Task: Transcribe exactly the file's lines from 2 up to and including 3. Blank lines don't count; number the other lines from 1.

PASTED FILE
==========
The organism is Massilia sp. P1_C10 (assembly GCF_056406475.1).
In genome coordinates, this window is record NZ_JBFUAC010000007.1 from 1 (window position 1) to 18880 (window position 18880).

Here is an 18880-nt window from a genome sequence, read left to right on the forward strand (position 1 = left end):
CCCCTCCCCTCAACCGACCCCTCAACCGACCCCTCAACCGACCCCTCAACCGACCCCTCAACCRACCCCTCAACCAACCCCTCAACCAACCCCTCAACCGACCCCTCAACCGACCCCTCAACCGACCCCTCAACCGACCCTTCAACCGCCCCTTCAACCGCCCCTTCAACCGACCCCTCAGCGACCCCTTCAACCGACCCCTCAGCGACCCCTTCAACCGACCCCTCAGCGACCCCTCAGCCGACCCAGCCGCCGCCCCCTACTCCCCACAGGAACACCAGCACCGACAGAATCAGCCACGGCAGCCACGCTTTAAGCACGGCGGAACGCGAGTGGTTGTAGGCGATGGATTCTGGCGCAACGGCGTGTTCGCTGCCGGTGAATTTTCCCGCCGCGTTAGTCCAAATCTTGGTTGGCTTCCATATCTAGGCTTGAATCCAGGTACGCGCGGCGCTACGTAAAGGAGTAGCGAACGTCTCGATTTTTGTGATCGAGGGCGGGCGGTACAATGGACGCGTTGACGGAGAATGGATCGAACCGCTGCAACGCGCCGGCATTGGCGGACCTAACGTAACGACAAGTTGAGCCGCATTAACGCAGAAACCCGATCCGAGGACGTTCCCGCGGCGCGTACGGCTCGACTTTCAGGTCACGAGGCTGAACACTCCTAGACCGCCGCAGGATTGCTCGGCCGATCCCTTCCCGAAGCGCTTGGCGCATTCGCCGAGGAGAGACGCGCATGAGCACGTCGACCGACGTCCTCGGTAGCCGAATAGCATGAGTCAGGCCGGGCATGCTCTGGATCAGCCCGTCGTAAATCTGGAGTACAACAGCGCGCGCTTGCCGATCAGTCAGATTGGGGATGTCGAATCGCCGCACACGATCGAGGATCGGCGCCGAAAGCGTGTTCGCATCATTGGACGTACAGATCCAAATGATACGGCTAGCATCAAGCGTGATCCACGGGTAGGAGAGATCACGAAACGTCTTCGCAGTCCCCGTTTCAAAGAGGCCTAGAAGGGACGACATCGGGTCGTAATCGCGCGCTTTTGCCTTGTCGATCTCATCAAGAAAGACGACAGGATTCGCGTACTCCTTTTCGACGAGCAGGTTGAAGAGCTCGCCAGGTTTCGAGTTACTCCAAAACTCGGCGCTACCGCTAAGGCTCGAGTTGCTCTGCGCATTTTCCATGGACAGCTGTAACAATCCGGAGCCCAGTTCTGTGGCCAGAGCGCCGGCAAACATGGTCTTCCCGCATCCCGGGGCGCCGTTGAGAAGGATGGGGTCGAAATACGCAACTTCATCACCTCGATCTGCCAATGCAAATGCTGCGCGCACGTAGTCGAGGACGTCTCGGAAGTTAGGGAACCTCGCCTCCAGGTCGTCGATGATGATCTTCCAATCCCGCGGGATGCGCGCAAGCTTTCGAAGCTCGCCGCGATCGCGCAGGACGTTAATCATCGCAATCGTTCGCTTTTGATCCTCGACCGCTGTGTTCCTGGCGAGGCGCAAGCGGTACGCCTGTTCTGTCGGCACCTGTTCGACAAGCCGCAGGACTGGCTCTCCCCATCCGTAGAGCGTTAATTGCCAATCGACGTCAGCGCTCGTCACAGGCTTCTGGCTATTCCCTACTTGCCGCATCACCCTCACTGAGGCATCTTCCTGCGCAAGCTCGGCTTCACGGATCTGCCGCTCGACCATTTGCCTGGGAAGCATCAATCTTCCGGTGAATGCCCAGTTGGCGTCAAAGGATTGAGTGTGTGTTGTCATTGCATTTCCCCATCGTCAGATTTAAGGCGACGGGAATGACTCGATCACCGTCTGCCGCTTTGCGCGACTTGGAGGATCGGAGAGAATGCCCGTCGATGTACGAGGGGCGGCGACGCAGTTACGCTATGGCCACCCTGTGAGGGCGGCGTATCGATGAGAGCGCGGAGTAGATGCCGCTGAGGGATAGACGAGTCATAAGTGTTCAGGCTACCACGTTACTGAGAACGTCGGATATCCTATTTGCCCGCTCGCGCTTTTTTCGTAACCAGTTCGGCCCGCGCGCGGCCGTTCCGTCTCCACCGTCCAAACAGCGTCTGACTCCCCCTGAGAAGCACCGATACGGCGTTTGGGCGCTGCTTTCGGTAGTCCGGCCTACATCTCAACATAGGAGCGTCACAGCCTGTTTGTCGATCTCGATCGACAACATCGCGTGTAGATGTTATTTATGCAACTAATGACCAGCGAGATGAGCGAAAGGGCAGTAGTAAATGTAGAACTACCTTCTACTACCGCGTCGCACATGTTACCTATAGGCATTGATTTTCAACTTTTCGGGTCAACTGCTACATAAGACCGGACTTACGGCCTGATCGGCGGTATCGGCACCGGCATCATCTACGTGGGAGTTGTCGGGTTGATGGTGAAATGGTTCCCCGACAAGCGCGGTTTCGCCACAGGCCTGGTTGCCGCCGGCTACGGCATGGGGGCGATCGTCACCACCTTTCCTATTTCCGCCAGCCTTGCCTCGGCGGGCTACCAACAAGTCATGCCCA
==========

In genome coordinates, this window is record NZ_JBFUAC010000007.1 from 1 (window position 1) to 18880 (window position 18880).

Here is an 18880-nt window from a genome sequence, read left to right on the forward strand (position 1 = left end):